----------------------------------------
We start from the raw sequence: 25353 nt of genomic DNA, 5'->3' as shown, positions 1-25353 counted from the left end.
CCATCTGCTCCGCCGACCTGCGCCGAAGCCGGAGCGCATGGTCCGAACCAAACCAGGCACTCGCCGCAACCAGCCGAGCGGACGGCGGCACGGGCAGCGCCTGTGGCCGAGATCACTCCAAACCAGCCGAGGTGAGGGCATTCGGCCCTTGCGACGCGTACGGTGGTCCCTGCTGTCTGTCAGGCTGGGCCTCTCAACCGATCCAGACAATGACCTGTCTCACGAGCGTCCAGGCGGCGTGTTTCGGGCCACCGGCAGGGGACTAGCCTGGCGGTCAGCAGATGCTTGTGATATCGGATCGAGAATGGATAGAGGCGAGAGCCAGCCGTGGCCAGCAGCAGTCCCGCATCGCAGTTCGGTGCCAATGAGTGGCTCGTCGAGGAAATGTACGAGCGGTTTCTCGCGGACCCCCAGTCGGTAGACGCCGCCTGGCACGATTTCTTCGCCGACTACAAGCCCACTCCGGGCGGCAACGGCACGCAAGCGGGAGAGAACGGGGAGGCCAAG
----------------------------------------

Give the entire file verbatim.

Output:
We start from the raw sequence: 25353 nt of genomic DNA, 5'->3' as shown, positions 1-25353 counted from the left end.
CCATCTGCTCCGCCGACCTGCGCCGAAGCCGGAGCGCATGGTCCGAACCAAACCAGGCACTCGCCGCAACCAGCCGAGCGGACGGCGGCACGGGCAGCGCCTGTGGCCGAGATCACTCCAAACCAGCCGAGGTGAGGGCATTCGGCCCTTGCGACGCGTACGGTGGTCCCTGCTGTCTGTCAGGCTGGGCCTCTCAACCGATCCAGACAATGACCTGTCTCACGAGCGTCCAGGCGGCGTGTTTCGGGCCACCGGCAGGGGACTAGCCTGGCGGTCAGCAGATGCTTGTGATATCGGATCGAGAATGGATAGAGGCGAGAGCCAGCCGTGGCCAGCAGCAGTCCCGCATCGCAGTTCGGTGCCAATGAGTGGCTCGTCGAGGAAATGTACGAGCGGTTTCTCGCGGACCCCCAGTCGGTAGACGCCGCCTGGCACGATTTCTTCGCCGACTACAAGCCCACTCCGGGCGGCAACGGCACGCAAGCGGGAGAGAACGGGGAGGCCAAG